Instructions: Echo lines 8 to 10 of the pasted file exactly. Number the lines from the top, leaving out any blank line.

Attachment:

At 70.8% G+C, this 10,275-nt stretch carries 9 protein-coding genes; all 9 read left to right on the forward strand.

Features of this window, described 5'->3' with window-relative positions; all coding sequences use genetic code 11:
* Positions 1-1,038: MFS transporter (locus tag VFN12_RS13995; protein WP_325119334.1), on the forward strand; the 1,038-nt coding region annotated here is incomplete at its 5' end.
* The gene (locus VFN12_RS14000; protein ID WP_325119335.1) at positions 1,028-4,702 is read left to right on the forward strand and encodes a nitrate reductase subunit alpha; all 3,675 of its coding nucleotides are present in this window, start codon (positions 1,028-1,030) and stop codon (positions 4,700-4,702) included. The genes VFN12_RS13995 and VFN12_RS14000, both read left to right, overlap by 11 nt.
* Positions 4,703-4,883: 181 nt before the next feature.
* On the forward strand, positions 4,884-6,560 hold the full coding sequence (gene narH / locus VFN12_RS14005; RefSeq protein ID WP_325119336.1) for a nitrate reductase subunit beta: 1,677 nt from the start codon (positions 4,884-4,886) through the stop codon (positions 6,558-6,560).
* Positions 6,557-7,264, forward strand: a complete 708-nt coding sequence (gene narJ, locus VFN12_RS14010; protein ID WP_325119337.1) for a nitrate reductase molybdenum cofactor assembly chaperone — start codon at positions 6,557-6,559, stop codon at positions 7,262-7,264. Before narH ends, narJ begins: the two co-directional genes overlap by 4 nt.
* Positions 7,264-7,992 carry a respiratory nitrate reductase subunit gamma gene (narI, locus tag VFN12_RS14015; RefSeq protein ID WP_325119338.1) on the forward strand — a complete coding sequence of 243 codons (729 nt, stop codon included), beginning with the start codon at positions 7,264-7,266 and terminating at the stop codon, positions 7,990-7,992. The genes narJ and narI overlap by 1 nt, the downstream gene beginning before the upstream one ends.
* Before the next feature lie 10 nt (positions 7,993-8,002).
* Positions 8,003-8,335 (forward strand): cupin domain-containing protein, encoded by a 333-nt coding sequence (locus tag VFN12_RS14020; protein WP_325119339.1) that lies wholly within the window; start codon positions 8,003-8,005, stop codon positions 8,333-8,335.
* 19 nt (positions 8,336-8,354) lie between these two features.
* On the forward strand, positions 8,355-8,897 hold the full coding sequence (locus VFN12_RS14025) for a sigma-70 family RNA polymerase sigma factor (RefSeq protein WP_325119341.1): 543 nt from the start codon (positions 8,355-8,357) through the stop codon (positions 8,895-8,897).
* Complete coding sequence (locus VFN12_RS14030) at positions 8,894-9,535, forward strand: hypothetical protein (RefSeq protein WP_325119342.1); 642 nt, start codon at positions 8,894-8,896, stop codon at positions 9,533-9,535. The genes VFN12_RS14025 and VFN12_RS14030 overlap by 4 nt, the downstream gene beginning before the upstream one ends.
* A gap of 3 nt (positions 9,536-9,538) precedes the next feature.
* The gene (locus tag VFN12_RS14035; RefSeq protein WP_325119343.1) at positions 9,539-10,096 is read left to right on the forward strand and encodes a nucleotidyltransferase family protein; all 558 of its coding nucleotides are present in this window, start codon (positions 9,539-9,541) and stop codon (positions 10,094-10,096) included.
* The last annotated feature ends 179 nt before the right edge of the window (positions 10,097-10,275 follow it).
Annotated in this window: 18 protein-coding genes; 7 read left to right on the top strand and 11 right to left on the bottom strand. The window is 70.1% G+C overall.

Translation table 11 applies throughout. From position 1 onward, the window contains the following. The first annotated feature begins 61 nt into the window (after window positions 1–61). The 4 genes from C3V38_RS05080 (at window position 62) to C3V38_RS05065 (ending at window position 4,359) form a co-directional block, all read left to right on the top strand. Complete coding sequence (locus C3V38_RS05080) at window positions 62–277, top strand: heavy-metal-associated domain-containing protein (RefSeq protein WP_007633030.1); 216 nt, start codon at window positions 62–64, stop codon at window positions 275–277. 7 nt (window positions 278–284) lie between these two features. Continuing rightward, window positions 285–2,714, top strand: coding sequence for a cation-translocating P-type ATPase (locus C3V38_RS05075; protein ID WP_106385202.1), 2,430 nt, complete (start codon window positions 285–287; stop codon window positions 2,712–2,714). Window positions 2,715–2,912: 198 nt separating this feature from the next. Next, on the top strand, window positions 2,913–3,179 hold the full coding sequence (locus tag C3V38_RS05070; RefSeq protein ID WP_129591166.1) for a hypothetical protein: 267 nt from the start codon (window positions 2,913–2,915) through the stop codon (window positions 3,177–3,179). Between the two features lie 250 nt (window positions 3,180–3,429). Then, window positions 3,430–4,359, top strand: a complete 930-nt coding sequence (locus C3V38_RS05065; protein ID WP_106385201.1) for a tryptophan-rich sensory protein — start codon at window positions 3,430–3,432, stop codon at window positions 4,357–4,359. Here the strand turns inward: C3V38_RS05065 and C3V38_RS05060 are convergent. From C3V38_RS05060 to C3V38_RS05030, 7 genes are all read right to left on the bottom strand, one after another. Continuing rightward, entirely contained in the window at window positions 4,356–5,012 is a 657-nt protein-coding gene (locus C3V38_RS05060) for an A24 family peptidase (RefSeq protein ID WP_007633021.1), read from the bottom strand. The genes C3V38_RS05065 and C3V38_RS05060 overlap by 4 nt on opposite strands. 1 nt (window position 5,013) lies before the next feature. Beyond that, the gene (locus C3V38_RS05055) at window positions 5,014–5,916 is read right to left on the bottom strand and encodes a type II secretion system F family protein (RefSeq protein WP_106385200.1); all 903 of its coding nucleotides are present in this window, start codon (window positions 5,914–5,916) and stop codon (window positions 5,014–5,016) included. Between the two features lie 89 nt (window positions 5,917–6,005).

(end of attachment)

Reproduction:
* Positions 7,264-7,992 carry a respiratory nitrate reductase subunit gamma gene (narI, locus tag VFN12_RS14015; RefSeq protein ID WP_325119338.1) on the forward strand — a complete coding sequence of 243 codons (729 nt, stop codon included), beginning with the start codon at positions 7,264-7,266 and terminating at the stop codon, positions 7,990-7,992. The genes narJ and narI overlap by 1 nt, the downstream gene beginning before the upstream one ends.
* Before the next feature lie 10 nt (positions 7,993-8,002).
* Positions 8,003-8,335 (forward strand): cupin domain-containing protein, encoded by a 333-nt coding sequence (locus tag VFN12_RS14020; protein WP_325119339.1) that lies wholly within the window; start codon positions 8,003-8,005, stop codon positions 8,333-8,335.